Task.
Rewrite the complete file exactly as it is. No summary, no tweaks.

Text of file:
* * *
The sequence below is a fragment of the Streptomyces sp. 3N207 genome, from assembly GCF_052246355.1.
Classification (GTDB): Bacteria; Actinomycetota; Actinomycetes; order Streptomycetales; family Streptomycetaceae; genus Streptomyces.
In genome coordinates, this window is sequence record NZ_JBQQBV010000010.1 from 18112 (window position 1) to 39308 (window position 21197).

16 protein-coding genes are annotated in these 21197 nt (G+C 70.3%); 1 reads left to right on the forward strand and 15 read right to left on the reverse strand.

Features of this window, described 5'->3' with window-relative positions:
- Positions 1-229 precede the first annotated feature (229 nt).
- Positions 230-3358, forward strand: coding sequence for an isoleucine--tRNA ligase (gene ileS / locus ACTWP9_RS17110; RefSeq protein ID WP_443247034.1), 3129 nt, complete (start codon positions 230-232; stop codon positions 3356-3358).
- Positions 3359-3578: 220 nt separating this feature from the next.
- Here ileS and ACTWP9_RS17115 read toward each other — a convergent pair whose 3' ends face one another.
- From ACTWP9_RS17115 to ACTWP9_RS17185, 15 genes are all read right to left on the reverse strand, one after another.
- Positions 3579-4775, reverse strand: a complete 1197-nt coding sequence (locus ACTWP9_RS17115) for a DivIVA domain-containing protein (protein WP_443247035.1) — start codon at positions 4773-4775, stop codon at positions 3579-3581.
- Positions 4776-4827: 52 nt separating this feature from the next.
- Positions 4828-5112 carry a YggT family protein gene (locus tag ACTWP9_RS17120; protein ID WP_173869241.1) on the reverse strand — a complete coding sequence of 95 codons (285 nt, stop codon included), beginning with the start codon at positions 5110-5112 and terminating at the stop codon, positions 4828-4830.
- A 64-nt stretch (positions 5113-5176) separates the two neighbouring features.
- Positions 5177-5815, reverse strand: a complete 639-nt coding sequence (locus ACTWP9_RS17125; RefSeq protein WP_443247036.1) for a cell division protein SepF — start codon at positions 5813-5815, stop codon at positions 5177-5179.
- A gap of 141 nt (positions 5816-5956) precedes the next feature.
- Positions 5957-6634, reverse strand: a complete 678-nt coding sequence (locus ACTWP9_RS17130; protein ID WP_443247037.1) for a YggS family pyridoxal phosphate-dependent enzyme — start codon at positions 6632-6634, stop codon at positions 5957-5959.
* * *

The sequence below is a fragment of the Streptomyces sp. 3N207 genome, from assembly GCF_052246355.1.
Classification (GTDB): Bacteria; Actinomycetota; Actinomycetes; order Streptomycetales; family Streptomycetaceae; genus Streptomyces.
In genome coordinates, this window is sequence record NZ_JBQQBV010000010.1 from 18112 (window position 1) to 39308 (window position 21197).

16 protein-coding genes are annotated in these 21197 nt (G+C 70.3%); 1 reads left to right on the forward strand and 15 read right to left on the reverse strand.

Features of this window, described 5'->3' with window-relative positions:
- Positions 1-229 precede the first annotated feature (229 nt).
- Positions 230-3358, forward strand: coding sequence for an isoleucine--tRNA ligase (gene ileS / locus ACTWP9_RS17110; RefSeq protein ID WP_443247034.1), 3129 nt, complete (start codon positions 230-232; stop codon positions 3356-3358).
- Positions 3359-3578: 220 nt separating this feature from the next.
- Here ileS and ACTWP9_RS17115 read toward each other — a convergent pair whose 3' ends face one another.
- From ACTWP9_RS17115 to ACTWP9_RS17185, 15 genes are all read right to left on the reverse strand, one after another.
- Positions 3579-4775, reverse strand: a complete 1197-nt coding sequence (locus ACTWP9_RS17115) for a DivIVA domain-containing protein (protein WP_443247035.1) — start codon at positions 4773-4775, stop codon at positions 3579-3581.
- Positions 4776-4827: 52 nt separating this feature from the next.
- Positions 4828-5112 carry a YggT family protein gene (locus tag ACTWP9_RS17120; protein ID WP_173869241.1) on the reverse strand — a complete coding sequence of 95 codons (285 nt, stop codon included), beginning with the start codon at positions 5110-5112 and terminating at the stop codon, positions 4828-4830.
- A 64-nt stretch (positions 5113-5176) separates the two neighbouring features.
- Positions 5177-5815, reverse strand: a complete 639-nt coding sequence (locus ACTWP9_RS17125; RefSeq protein WP_443247036.1) for a cell division protein SepF — start codon at positions 5813-5815, stop codon at positions 5177-5179.
- A gap of 141 nt (positions 5816-5956) precedes the next feature.
- Positions 5957-6634, reverse strand: a complete 678-nt coding sequence (locus ACTWP9_RS17130; protein ID WP_443247037.1) for a YggS family pyridoxal phosphate-dependent enzyme — start codon at positions 6632-6634, stop codon at positions 5957-5959.